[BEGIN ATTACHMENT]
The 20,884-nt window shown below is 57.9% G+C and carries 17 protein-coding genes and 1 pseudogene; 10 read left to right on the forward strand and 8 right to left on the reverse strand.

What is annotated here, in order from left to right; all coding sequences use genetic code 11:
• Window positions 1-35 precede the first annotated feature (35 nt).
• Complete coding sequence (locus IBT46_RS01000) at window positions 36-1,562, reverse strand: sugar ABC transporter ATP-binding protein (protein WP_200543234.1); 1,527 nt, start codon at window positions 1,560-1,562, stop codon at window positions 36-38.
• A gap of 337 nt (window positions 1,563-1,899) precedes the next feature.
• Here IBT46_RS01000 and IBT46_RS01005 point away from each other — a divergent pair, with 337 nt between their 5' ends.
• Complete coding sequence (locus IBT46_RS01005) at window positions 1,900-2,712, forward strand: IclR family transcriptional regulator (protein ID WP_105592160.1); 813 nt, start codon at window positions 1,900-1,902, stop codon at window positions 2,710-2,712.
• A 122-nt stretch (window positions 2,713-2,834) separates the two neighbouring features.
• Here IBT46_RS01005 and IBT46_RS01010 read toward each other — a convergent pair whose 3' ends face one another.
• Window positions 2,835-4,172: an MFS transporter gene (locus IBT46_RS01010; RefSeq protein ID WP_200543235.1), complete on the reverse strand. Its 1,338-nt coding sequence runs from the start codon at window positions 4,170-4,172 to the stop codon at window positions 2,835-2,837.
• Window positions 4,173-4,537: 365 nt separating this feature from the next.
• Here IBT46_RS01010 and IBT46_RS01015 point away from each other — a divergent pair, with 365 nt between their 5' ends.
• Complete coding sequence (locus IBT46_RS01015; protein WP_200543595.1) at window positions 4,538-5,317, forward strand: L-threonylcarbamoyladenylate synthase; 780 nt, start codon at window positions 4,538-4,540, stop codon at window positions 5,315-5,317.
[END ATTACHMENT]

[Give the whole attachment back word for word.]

The 20,884-nt window shown below is 57.9% G+C and carries 17 protein-coding genes and 1 pseudogene; 10 read left to right on the forward strand and 8 right to left on the reverse strand.

What is annotated here, in order from left to right; all coding sequences use genetic code 11:
• Window positions 1-35 precede the first annotated feature (35 nt).
• Complete coding sequence (locus IBT46_RS01000) at window positions 36-1,562, reverse strand: sugar ABC transporter ATP-binding protein (protein WP_200543234.1); 1,527 nt, start codon at window positions 1,560-1,562, stop codon at window positions 36-38.
• A gap of 337 nt (window positions 1,563-1,899) precedes the next feature.
• Here IBT46_RS01000 and IBT46_RS01005 point away from each other — a divergent pair, with 337 nt between their 5' ends.
• Complete coding sequence (locus IBT46_RS01005) at window positions 1,900-2,712, forward strand: IclR family transcriptional regulator (protein ID WP_105592160.1); 813 nt, start codon at window positions 1,900-1,902, stop codon at window positions 2,710-2,712.
• A 122-nt stretch (window positions 2,713-2,834) separates the two neighbouring features.
• Here IBT46_RS01005 and IBT46_RS01010 read toward each other — a convergent pair whose 3' ends face one another.
• Window positions 2,835-4,172: an MFS transporter gene (locus IBT46_RS01010; RefSeq protein ID WP_200543235.1), complete on the reverse strand. Its 1,338-nt coding sequence runs from the start codon at window positions 4,170-4,172 to the stop codon at window positions 2,835-2,837.
• Window positions 4,173-4,537: 365 nt separating this feature from the next.
• Here IBT46_RS01010 and IBT46_RS01015 point away from each other — a divergent pair, with 365 nt between their 5' ends.
• Complete coding sequence (locus IBT46_RS01015; protein WP_200543595.1) at window positions 4,538-5,317, forward strand: L-threonylcarbamoyladenylate synthase; 780 nt, start codon at window positions 4,538-4,540, stop codon at window positions 5,315-5,317.